Recruiters are a funny bunch of people. From the outside it can appear that recruiters have an easy, flexible job with plenty of time for surfing the net, chatting on the phone or running out to grab a cup of coffee. But in reality, Recruiters are some of the busiest, hardest working professionals around. The fact of the matter is that we’re almost always working. We’re working our clients, our candidates, our phones, email, networks, search strings and often wracking our brains for new and better ways to be successful. But how much is too much?
The lines of recruiting can blur quickly. Sometimes a client wants you to find someone outside of your expertise; sometimes a friend or contact needs resume and employment help. Other times you simply find yourself buried under administrative tasks like contracts, invoicing or record keeping. But however it happens, it happens. Nothing can take a recruiter out of their game like a fading or diluted focus. So how do keep your focus and commitment with so many shifting needs? Here are some tips on staying focused:
Be Selfish with your Time: This was a piece of advice given to me when I first entered the business. Frankly, it sounds terrible. But as you gain more and more experience you realize that your time is valuable. In fact, your time is your product. The more time you spend outside of recruiting, the less likely you are to succeed. A Recruiter should be striving to spend their time speaking with candidates that they can place now and candidates that they can place later. Taking too much time on a weak candidate or reformatting a friend’s resume will eventually lead to fewer and fewer placements and almost certainly, burn out. So be conscious, every single day, of where you’re spending your time. Alongside skills like delivering bad news or sizing up a candidate, learning to move on quickly (but professionally) is a requirement of success.
Define Your Role: At the end of the day, recruiting is in a very real way, about sales. You’re selling your services and skill sets to your clients. So naturally, Recruiters can sometimes run the risk of wearing too many hats. Additionally, being in any type of service or sales role can sometimes lead to saying ‘yes’ to clients inappropriately. Sometimes a client needs a favor…a reformatted resume, help with a job search, or maybe they want you to tackle retention issues well after you have placed a candidate. The natural inclination to keep your client pleased and happy rears its ugly head. This is when it becomes necessary for you to define your role, both to the client and yourself. Being clear about your role and responsibilities with yourself will make it much easier to communicate those boundaries to others as well. Know where your job starts and ends and tell your client the same. Maybe just this once you can do them a favor, but be clear that this is an exception and really outside your expertise . If clients know they’re asking for something outside your skill set, they likely will not do so again.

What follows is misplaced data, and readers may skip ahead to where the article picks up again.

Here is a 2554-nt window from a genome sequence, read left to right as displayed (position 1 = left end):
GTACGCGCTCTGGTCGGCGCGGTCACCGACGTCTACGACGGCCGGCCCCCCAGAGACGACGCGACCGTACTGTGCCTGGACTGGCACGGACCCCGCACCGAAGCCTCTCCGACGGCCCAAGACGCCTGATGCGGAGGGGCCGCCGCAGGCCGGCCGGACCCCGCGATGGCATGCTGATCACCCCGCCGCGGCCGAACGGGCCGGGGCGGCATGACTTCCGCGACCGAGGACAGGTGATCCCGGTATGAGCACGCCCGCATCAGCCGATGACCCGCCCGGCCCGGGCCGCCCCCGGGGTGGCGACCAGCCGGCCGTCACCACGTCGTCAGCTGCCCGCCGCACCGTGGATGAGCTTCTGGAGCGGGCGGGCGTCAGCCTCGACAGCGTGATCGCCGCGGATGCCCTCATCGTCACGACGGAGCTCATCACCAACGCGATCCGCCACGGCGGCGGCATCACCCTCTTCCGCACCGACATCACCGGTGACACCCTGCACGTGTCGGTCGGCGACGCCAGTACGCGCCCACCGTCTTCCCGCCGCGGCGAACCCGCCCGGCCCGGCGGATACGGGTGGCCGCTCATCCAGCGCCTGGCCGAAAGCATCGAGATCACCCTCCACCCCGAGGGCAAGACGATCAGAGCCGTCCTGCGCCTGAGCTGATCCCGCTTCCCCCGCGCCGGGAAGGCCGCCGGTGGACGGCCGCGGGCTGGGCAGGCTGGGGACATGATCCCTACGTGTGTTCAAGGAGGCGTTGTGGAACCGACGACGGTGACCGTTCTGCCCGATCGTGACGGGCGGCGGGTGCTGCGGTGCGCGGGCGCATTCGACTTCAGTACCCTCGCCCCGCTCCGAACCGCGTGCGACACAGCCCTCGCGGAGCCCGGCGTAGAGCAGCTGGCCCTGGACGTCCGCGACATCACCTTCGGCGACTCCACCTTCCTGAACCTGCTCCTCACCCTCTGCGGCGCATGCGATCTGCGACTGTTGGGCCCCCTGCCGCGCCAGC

ROI: Cut Your Losses: Knowing how and when to cut your losses is a vital skill in the world of recruiting. Like any profession, things will go wrong. You will make mistakes and lose some candidates or clients along the way. When you end up in situations like this, you need to make a call. Is the situation one you can fix effectively or will it simply become a drain that you can’t afford? There are some tough decisions to be made in this business, and sometimes there are no good solutions to be found. In cases like that, it can make more sense to admit the mistake, cut your losses and move on. That of course doesn’t mean ignoring your errors and simply disappearing. Instead, it means discussing the issue with the client (it can actually be their fault sometimes too) and if it cannot be fixed without a major commitment of time and energy, moving on to other business. When fixing a problem starts to take more time than the positive outcome you’re hoping to gain, its time to close the loop and look ahead.
In many professions people can take on too much, too quickly. But in the world of recruiting, the loss of time and focus will almost certainly hurt everybody. You’ll lose the placement, the candidate will miss out on a great job and your clients will lose the valuable asset that they pay for in the first place. Maintaining boundaries and keeping a strong eye on when and where you’re spending your time can be difficult at first, but like locking down a candidate, it’s vital to long-term success. So be focused, know your role and know when to move on.